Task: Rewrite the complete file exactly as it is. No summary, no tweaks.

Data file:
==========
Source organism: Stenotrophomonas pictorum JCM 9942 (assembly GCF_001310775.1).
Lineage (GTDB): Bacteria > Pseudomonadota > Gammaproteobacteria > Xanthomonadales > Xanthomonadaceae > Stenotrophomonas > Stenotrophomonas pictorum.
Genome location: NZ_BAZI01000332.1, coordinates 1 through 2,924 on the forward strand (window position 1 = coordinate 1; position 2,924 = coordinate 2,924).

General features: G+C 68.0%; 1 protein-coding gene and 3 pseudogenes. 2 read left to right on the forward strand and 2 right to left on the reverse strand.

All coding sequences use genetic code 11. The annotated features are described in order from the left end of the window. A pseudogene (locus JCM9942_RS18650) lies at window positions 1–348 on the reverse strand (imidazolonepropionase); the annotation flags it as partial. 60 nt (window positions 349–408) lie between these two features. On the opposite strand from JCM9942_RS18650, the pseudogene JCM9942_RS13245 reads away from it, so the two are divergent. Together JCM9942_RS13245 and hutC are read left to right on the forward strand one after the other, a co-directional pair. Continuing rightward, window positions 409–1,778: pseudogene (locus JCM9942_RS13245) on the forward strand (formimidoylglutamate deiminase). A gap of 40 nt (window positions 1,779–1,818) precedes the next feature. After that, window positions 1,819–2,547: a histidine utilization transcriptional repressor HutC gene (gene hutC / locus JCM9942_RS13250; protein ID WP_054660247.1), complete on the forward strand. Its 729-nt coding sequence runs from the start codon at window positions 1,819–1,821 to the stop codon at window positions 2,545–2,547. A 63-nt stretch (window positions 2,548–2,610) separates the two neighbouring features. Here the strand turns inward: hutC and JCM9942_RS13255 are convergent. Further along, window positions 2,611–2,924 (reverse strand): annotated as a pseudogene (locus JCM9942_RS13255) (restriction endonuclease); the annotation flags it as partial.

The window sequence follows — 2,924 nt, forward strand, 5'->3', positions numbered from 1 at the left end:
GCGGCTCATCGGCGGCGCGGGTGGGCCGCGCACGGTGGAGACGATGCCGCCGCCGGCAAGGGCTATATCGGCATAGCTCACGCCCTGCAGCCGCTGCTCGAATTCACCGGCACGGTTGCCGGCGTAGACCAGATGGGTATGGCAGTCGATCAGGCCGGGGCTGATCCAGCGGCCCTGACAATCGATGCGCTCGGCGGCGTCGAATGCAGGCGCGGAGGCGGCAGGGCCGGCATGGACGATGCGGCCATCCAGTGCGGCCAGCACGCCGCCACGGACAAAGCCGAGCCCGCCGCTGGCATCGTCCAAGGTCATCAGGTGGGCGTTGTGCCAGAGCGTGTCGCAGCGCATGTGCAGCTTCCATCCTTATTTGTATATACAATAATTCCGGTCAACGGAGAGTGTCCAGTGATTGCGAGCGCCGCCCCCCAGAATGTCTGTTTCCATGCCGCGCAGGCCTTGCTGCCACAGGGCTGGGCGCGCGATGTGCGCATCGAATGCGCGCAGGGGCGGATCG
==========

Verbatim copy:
Source organism: Stenotrophomonas pictorum JCM 9942 (assembly GCF_001310775.1).
Lineage (GTDB): Bacteria > Pseudomonadota > Gammaproteobacteria > Xanthomonadales > Xanthomonadaceae > Stenotrophomonas > Stenotrophomonas pictorum.
Genome location: NZ_BAZI01000332.1, coordinates 1 through 2,924 on the forward strand (window position 1 = coordinate 1; position 2,924 = coordinate 2,924).

General features: G+C 68.0%; 1 protein-coding gene and 3 pseudogenes. 2 read left to right on the forward strand and 2 right to left on the reverse strand.

All coding sequences use genetic code 11. The annotated features are described in order from the left end of the window. A pseudogene (locus JCM9942_RS18650) lies at window positions 1–348 on the reverse strand (imidazolonepropionase); the annotation flags it as partial. 60 nt (window positions 349–408) lie between these two features. On the opposite strand from JCM9942_RS18650, the pseudogene JCM9942_RS13245 reads away from it, so the two are divergent. Together JCM9942_RS13245 and hutC are read left to right on the forward strand one after the other, a co-directional pair. Continuing rightward, window positions 409–1,778: pseudogene (locus JCM9942_RS13245) on the forward strand (formimidoylglutamate deiminase). A gap of 40 nt (window positions 1,779–1,818) precedes the next feature. After that, window positions 1,819–2,547: a histidine utilization transcriptional repressor HutC gene (gene hutC / locus JCM9942_RS13250; protein ID WP_054660247.1), complete on the forward strand. Its 729-nt coding sequence runs from the start codon at window positions 1,819–1,821 to the stop codon at window positions 2,545–2,547. A 63-nt stretch (window positions 2,548–2,610) separates the two neighbouring features. Here the strand turns inward: hutC and JCM9942_RS13255 are convergent. Further along, window positions 2,611–2,924 (reverse strand): annotated as a pseudogene (locus JCM9942_RS13255) (restriction endonuclease); the annotation flags it as partial.

The window sequence follows — 2,924 nt, forward strand, 5'->3', positions numbered from 1 at the left end:
GCGGCTCATCGGCGGCGCGGGTGGGCCGCGCACGGTGGAGACGATGCCGCCGCCGGCAAGGGCTATATCGGCATAGCTCACGCCCTGCAGCCGCTGCTCGAATTCACCGGCACGGTTGCCGGCGTAGACCAGATGGGTATGGCAGTCGATCAGGCCGGGGCTGATCCAGCGGCCCTGACAATCGATGCGCTCGGCGGCGTCGAATGCAGGCGCGGAGGCGGCAGGGCCGGCATGGACGATGCGGCCATCCAGTGCGGCCAGCACGCCGCCACGGACAAAGCCGAGCCCGCCGCTGGCATCGTCCAAGGTCATCAGGTGGGCGTTGTGCCAGAGCGTGTCGCAGCGCATGTGCAGCTTCCATCCTTATTTGTATATACAATAATTCCGGTCAACGGAGAGTGTCCAGTGATTGCGAGCGCCGCCCCCCAGAATGTCTGTTTCCATGCCGCGCAGGCCTTGCTGCCACAGGGCTGGGCGCGCGATGTGCGCATCGAATGCGCGCAGGGGCGGATCG